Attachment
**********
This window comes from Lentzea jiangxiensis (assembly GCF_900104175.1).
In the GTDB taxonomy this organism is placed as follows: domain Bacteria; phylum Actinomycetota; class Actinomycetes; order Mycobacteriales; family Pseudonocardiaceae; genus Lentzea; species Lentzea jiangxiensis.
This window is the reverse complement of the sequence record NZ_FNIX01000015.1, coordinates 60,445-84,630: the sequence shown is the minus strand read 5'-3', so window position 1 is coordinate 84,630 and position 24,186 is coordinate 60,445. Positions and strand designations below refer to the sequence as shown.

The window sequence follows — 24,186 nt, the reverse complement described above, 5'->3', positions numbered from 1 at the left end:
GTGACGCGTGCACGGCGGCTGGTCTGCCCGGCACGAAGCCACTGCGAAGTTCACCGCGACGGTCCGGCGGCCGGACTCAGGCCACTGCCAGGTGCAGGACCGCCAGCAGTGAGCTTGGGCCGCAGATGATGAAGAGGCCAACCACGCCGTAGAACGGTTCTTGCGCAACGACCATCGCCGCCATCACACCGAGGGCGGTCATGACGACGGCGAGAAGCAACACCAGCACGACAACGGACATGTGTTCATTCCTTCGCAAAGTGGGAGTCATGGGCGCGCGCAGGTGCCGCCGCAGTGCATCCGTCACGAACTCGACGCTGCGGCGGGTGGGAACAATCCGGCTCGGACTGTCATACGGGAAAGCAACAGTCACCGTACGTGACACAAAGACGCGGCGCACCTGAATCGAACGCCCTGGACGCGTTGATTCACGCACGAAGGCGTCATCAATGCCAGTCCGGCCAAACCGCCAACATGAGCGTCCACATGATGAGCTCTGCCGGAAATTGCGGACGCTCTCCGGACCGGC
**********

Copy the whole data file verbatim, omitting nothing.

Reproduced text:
This window comes from Lentzea jiangxiensis (assembly GCF_900104175.1).
In the GTDB taxonomy this organism is placed as follows: domain Bacteria; phylum Actinomycetota; class Actinomycetes; order Mycobacteriales; family Pseudonocardiaceae; genus Lentzea; species Lentzea jiangxiensis.
This window is the reverse complement of the sequence record NZ_FNIX01000015.1, coordinates 60,445-84,630: the sequence shown is the minus strand read 5'-3', so window position 1 is coordinate 84,630 and position 24,186 is coordinate 60,445. Positions and strand designations below refer to the sequence as shown.

The window sequence follows — 24,186 nt, the reverse complement described above, 5'->3', positions numbered from 1 at the left end:
GTGACGCGTGCACGGCGGCTGGTCTGCCCGGCACGAAGCCACTGCGAAGTTCACCGCGACGGTCCGGCGGCCGGACTCAGGCCACTGCCAGGTGCAGGACCGCCAGCAGTGAGCTTGGGCCGCAGATGATGAAGAGGCCAACCACGCCGTAGAACGGTTCTTGCGCAACGACCATCGCCGCCATCACACCGAGGGCGGTCATGACGACGGCGAGAAGCAACACCAGCACGACAACGGACATGTGTTCATTCCTTCGCAAAGTGGGAGTCATGGGCGCGCGCAGGTGCCGCCGCAGTGCATCCGTCACGAACTCGACGCTGCGGCGGGTGGGAACAATCCGGCTCGGACTGTCATACGGGAAAGCAACAGTCACCGTACGTGACACAAAGACGCGGCGCACCTGAATCGAACGCCCTGGACGCGTTGATTCACGCACGAAGGCGTCATCAATGCCAGTCCGGCCAAACCGCCAACATGAGCGTCCACATGATGAGCTCTGCCGGAAATTGCGGACGCTCTCCGGACCGGC